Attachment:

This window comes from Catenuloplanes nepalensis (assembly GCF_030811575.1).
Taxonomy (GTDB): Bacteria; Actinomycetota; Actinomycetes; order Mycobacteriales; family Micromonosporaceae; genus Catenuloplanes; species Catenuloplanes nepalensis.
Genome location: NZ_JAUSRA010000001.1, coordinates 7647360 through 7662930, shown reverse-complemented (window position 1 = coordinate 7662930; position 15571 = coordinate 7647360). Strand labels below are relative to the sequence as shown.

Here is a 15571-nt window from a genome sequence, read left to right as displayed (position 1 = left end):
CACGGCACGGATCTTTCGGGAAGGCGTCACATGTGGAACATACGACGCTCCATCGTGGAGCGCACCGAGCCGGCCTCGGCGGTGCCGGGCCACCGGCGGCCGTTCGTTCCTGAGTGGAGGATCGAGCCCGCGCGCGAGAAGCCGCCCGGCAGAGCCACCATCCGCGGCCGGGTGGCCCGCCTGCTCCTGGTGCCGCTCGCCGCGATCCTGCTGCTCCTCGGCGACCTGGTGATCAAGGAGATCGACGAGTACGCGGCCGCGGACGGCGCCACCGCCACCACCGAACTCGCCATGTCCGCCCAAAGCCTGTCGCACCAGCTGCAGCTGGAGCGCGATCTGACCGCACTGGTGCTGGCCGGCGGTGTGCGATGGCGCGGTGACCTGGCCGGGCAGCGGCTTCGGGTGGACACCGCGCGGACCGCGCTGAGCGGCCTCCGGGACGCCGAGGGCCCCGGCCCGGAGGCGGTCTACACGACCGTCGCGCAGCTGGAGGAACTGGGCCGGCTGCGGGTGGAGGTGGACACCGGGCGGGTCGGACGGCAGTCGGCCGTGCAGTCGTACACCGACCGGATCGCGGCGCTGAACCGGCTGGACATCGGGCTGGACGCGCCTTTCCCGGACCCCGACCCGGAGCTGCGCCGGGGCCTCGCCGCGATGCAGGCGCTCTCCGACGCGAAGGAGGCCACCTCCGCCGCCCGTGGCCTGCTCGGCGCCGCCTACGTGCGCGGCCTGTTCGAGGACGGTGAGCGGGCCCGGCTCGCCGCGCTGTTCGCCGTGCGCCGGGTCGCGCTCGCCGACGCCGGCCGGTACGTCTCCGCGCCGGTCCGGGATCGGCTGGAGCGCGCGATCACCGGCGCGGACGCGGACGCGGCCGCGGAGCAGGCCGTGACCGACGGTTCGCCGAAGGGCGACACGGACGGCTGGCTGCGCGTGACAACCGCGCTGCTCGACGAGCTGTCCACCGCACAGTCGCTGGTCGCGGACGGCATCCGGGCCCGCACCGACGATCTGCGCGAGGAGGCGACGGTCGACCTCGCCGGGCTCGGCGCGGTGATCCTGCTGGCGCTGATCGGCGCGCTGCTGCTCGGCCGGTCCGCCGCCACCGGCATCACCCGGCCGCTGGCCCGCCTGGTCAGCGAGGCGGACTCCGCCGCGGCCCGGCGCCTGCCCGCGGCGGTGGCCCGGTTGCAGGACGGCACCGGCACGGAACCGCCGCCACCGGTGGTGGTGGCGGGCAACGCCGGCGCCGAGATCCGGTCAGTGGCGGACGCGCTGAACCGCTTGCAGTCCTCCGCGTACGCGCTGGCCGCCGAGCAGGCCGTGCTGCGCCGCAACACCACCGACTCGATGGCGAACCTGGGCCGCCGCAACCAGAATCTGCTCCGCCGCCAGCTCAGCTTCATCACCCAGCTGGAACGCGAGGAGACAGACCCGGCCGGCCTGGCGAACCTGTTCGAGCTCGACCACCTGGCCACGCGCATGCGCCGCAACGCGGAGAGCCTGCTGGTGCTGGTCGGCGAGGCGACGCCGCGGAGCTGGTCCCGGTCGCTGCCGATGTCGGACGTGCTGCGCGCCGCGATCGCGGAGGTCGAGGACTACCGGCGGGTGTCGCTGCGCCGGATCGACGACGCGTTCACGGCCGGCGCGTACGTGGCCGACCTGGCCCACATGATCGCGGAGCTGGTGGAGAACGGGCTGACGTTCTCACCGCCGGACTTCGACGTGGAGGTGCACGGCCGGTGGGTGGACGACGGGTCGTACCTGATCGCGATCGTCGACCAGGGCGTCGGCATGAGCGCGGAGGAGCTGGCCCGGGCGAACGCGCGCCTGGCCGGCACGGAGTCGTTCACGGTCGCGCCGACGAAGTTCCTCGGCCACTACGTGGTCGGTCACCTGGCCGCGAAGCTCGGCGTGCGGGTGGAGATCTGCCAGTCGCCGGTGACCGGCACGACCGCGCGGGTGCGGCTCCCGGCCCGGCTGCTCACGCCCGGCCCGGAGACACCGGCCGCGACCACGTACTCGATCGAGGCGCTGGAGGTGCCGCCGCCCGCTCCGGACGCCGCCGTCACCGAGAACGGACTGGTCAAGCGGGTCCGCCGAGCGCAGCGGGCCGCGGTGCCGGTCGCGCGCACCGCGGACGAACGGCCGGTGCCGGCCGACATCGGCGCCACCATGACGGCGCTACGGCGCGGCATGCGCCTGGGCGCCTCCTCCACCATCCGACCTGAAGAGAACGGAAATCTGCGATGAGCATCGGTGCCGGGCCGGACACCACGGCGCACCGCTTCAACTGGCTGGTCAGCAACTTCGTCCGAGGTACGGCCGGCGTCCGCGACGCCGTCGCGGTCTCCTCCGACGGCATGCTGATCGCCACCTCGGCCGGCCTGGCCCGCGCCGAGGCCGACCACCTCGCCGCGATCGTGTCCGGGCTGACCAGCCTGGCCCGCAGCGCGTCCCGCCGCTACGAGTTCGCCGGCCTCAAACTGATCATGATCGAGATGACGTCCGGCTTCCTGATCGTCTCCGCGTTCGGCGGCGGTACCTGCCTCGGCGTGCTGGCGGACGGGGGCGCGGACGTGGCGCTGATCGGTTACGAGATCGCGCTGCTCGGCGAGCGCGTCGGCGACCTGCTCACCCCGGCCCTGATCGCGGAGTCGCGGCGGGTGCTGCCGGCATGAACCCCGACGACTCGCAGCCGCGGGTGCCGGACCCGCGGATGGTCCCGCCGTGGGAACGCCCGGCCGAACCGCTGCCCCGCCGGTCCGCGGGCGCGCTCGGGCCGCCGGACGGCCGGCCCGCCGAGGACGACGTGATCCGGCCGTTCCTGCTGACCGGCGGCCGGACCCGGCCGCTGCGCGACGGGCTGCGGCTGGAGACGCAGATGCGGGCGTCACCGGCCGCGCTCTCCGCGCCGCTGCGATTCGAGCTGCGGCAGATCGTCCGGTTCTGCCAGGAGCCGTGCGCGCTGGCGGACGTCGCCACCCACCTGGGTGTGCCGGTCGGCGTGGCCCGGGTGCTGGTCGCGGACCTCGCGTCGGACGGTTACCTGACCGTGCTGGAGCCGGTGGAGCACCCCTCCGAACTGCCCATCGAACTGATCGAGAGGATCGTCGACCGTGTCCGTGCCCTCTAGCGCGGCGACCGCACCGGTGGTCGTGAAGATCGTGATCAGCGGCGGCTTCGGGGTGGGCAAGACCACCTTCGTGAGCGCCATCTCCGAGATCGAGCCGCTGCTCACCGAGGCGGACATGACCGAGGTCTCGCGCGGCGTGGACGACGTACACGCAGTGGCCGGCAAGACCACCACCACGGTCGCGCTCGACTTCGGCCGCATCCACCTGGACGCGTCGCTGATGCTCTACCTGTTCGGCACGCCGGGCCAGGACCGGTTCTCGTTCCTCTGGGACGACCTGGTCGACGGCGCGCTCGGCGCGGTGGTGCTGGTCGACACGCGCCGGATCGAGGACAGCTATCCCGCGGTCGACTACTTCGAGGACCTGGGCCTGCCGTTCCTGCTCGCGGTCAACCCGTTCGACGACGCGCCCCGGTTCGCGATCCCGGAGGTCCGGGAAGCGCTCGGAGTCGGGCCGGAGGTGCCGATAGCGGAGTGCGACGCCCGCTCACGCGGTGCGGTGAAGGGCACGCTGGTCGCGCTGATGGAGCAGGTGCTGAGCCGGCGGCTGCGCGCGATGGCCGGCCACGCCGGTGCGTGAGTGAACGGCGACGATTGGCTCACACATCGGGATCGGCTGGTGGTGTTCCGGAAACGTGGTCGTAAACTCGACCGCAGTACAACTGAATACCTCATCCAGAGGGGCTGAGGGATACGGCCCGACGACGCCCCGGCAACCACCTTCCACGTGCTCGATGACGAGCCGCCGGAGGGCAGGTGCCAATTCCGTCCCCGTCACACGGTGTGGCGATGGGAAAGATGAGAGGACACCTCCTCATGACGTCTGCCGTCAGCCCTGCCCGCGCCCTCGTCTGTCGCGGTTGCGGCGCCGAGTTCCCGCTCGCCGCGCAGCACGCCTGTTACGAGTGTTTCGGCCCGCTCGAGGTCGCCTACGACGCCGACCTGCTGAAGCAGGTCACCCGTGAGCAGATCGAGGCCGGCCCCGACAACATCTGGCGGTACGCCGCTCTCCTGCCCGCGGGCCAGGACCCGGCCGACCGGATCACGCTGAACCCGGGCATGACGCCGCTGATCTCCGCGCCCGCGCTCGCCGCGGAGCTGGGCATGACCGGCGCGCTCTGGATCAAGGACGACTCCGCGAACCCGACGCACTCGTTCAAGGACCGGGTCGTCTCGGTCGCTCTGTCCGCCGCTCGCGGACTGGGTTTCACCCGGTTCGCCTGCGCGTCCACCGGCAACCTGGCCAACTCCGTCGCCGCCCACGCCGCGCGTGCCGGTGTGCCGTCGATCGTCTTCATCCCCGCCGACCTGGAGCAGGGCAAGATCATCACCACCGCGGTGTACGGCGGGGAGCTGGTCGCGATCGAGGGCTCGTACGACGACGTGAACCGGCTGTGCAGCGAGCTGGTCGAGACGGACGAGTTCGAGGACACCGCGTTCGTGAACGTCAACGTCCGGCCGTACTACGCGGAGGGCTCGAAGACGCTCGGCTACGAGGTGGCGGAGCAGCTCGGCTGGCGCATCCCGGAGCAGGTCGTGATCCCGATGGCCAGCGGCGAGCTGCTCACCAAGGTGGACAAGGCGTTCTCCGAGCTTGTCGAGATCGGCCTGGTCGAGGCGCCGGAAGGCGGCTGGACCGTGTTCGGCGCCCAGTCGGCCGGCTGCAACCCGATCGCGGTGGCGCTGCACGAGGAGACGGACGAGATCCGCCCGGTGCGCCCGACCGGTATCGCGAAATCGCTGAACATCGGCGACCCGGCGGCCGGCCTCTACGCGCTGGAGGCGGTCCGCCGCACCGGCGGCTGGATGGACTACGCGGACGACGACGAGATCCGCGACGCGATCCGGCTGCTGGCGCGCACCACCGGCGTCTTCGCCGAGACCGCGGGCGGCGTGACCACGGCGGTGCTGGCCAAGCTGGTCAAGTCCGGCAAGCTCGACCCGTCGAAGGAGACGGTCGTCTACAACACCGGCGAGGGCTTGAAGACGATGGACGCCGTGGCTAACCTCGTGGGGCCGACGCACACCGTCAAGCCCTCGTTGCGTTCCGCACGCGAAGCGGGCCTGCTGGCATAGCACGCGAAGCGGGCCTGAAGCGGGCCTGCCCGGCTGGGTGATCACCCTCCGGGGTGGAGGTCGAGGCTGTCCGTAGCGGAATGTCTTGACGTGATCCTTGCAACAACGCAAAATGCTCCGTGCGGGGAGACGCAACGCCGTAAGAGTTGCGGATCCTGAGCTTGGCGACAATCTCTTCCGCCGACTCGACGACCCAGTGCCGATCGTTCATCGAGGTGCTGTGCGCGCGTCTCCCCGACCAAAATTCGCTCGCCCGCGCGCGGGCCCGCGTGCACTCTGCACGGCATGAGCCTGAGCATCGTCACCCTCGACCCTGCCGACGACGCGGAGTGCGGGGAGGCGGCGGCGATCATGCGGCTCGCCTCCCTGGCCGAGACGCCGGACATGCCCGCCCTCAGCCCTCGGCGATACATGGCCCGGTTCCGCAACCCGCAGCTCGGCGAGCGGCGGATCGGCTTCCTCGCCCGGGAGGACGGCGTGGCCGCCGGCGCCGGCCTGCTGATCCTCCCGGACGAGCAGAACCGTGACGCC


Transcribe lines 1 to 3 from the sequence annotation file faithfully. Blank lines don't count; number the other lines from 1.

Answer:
This window comes from Catenuloplanes nepalensis (assembly GCF_030811575.1).
Taxonomy (GTDB): Bacteria; Actinomycetota; Actinomycetes; order Mycobacteriales; family Micromonosporaceae; genus Catenuloplanes; species Catenuloplanes nepalensis.
Genome location: NZ_JAUSRA010000001.1, coordinates 7647360 through 7662930, shown reverse-complemented (window position 1 = coordinate 7662930; position 15571 = coordinate 7647360). Strand labels below are relative to the sequence as shown.